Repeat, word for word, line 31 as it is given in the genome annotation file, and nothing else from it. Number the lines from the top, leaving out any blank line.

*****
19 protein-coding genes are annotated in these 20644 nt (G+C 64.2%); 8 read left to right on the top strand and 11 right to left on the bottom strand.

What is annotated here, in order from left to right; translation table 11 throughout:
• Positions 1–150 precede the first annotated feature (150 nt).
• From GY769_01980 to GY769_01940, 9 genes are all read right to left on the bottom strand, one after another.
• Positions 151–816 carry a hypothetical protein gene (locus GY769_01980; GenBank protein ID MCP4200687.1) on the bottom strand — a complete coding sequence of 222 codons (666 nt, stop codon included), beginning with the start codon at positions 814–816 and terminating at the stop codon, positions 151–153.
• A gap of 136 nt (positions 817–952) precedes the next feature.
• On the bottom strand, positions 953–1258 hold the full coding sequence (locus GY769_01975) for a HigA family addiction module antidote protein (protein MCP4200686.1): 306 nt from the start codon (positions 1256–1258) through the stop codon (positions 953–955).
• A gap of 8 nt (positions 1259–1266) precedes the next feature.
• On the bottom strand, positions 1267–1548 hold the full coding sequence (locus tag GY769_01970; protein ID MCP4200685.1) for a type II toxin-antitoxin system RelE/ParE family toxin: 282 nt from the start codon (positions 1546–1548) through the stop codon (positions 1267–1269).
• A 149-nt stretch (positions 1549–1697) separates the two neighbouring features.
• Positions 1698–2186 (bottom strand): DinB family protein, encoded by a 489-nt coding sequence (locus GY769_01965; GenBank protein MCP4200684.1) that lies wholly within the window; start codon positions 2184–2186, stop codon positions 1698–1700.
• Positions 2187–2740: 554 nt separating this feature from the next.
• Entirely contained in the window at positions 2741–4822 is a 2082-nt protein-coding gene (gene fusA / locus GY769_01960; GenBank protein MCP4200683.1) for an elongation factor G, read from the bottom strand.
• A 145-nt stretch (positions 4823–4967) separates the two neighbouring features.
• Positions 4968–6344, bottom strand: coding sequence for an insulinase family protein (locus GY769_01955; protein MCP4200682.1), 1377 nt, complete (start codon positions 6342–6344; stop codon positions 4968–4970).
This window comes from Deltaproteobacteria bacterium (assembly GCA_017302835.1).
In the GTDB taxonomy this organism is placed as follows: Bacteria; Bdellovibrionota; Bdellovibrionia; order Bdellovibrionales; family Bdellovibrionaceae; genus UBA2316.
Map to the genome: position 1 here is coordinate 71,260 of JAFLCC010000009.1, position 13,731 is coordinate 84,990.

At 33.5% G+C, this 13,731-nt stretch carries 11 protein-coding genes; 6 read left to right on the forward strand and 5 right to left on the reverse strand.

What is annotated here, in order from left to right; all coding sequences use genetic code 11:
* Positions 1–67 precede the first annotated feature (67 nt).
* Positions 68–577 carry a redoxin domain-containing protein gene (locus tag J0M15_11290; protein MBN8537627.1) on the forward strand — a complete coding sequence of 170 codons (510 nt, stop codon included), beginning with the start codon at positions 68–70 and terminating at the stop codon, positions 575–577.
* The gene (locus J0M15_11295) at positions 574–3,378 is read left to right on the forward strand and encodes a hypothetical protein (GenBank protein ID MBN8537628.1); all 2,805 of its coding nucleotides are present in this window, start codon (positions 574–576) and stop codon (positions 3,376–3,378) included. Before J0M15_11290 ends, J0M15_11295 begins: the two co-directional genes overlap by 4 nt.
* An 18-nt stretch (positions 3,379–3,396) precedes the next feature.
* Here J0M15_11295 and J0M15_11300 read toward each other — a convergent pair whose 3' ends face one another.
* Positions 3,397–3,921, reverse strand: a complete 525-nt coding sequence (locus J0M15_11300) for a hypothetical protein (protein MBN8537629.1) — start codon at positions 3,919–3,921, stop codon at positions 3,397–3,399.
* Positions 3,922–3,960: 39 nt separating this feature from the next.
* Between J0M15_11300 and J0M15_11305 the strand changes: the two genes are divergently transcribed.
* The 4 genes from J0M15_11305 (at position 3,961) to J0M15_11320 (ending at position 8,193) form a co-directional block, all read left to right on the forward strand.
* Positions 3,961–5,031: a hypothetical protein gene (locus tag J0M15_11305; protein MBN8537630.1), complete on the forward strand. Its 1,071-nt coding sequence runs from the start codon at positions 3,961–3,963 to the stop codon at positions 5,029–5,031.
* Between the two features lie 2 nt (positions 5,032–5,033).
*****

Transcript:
* Between the two features lie 2 nt (positions 5,032–5,033).